All was well through the first half of the test, and when it came to the parallel parking, the skill test most inexperienced drivers dreaded, everything went according to plan. I pulled past the space, turned my body appropriately and backed in the space and pulled forward. It was nearly perfect. But as the examiner made checkmarks on the form secured to his clipboard, the old Nova died. I put it in park, turned the key in the ignition again, restarted the engine and backed up a foot or so to make my exit from the space. When I cut the wheel, the engine shut off again. I restarted the car, was able to pull forward a few inches, and it died again. The Nova repeated this fainting spell six or seven times over the span of about 15 minutes, proving slower to restart each time. Finally, I was able to navigate out of the space, complete the course and return to the DMV office. I went inside where I was informed that I had failed the test because I exceeded the time limit. The Nova had cost me dearly, and I was devastated.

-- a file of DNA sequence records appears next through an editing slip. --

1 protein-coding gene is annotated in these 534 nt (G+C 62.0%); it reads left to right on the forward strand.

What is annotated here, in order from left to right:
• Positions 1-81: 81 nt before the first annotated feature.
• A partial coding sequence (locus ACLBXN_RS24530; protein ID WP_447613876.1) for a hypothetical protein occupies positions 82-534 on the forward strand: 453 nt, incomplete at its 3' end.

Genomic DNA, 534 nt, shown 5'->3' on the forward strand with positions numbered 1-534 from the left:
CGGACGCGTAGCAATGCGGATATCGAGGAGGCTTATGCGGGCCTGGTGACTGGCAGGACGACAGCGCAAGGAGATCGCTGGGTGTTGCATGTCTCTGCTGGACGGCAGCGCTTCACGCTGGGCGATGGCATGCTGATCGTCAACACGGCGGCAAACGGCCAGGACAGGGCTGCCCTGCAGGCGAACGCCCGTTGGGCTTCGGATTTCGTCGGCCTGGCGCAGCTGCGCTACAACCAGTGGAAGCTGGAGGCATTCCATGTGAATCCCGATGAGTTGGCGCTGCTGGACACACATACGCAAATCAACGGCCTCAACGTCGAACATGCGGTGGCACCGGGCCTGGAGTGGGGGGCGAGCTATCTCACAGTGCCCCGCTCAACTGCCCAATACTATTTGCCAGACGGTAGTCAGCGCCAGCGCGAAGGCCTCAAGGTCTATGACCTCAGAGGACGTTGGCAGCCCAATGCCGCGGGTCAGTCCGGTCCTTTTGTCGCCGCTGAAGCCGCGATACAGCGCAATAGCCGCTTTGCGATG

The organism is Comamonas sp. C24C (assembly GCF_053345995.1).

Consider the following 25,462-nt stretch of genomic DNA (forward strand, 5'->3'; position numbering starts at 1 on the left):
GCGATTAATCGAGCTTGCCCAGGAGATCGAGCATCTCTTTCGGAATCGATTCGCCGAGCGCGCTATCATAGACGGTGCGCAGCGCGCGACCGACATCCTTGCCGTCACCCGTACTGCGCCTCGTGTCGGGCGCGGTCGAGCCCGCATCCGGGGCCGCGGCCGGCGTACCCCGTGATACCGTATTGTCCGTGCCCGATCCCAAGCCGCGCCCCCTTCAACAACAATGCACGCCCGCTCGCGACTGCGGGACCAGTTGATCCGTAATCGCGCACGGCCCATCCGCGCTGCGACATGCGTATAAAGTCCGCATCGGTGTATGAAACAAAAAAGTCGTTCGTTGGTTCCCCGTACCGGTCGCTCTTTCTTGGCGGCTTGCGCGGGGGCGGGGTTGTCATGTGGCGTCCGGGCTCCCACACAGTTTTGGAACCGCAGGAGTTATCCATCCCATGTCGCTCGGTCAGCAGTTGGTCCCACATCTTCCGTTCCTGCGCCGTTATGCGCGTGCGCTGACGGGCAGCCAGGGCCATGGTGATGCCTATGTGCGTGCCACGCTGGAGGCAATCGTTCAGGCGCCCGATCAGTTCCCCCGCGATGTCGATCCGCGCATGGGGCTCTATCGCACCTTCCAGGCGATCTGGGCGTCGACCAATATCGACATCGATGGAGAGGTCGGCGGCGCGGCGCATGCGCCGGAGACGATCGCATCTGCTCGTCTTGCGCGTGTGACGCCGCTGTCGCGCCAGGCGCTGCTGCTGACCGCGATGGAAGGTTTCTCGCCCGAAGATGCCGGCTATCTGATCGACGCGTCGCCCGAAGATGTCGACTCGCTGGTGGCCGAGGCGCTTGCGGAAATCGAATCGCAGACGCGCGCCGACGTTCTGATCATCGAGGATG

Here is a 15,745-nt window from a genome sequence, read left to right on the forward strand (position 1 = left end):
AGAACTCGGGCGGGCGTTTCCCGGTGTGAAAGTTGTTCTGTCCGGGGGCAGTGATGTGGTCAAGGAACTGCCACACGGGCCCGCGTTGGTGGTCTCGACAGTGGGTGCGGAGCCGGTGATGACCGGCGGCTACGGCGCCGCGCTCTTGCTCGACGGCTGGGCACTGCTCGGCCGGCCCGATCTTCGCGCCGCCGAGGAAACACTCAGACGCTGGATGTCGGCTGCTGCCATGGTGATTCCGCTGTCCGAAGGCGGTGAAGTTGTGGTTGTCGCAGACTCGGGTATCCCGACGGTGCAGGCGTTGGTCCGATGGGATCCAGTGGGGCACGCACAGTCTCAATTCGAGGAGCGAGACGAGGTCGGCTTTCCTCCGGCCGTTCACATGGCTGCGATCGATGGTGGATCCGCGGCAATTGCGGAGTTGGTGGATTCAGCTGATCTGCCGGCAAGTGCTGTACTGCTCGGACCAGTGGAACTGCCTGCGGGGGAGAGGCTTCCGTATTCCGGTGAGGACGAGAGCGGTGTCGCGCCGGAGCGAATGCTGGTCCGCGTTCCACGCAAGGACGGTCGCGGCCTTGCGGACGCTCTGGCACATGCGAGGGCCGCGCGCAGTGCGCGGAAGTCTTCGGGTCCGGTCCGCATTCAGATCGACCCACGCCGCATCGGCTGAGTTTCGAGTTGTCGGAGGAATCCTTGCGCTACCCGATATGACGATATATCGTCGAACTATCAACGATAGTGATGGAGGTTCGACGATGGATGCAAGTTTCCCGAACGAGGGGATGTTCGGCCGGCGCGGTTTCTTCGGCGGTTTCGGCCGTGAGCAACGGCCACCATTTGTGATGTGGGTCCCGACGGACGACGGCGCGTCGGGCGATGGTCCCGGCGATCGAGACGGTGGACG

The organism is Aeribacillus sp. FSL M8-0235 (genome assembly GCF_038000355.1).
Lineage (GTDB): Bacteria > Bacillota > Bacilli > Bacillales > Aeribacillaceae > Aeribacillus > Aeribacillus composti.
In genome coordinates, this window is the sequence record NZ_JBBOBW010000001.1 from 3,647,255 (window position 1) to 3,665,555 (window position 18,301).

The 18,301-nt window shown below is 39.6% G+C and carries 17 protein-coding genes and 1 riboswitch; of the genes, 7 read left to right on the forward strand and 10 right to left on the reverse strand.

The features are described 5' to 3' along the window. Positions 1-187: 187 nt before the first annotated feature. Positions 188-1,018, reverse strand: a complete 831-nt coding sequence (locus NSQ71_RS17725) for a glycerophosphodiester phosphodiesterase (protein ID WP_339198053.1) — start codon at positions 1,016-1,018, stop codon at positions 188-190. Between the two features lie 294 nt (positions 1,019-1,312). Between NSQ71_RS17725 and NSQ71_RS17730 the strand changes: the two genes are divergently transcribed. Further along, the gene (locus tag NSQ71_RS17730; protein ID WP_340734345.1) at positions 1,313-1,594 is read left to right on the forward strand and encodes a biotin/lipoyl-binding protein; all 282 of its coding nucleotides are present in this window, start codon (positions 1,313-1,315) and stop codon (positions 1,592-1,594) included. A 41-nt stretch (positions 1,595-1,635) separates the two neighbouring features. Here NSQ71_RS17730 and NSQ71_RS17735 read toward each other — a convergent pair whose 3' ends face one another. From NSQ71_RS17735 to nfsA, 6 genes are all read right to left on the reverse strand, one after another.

Apparently, the problem was only present when the tires were at an extreme angle. I honestly don’t remember the exact diagnosis, but after Dad did more repair work with me at his side holding the flashlight, the Nova got me through the driver’s test a third time, which proved to be the charm. But the damage had been done. I never fully trusted the Nova again. I had other notable breakdowns with the Nova before it finally reverted back to my parents who sold it, but none as traumatic as the day it failed me during my driver’s test.
The longest and most protracted car debacle of my life occurred in 1997. This time it was my car, purchased with my money, that failed me. When I was hired as a reporter at The Macon Telegraph in the summer after college in 1992, my dad took me down to West Palm Beach to see a dealer friend of his he believed we could trust. After several test drives, I settled on a teal green Oldsmobile Achieva. Teal was the color of the early ‘90s, and the Achieva was in essence a fancier version of the Chevrolet Cavalier. I was particularly interested in the two-door model, thinking it sportier and more appropriate for a young, single man beginning to make his way in the world. All of those initially attractive qualities faded over time.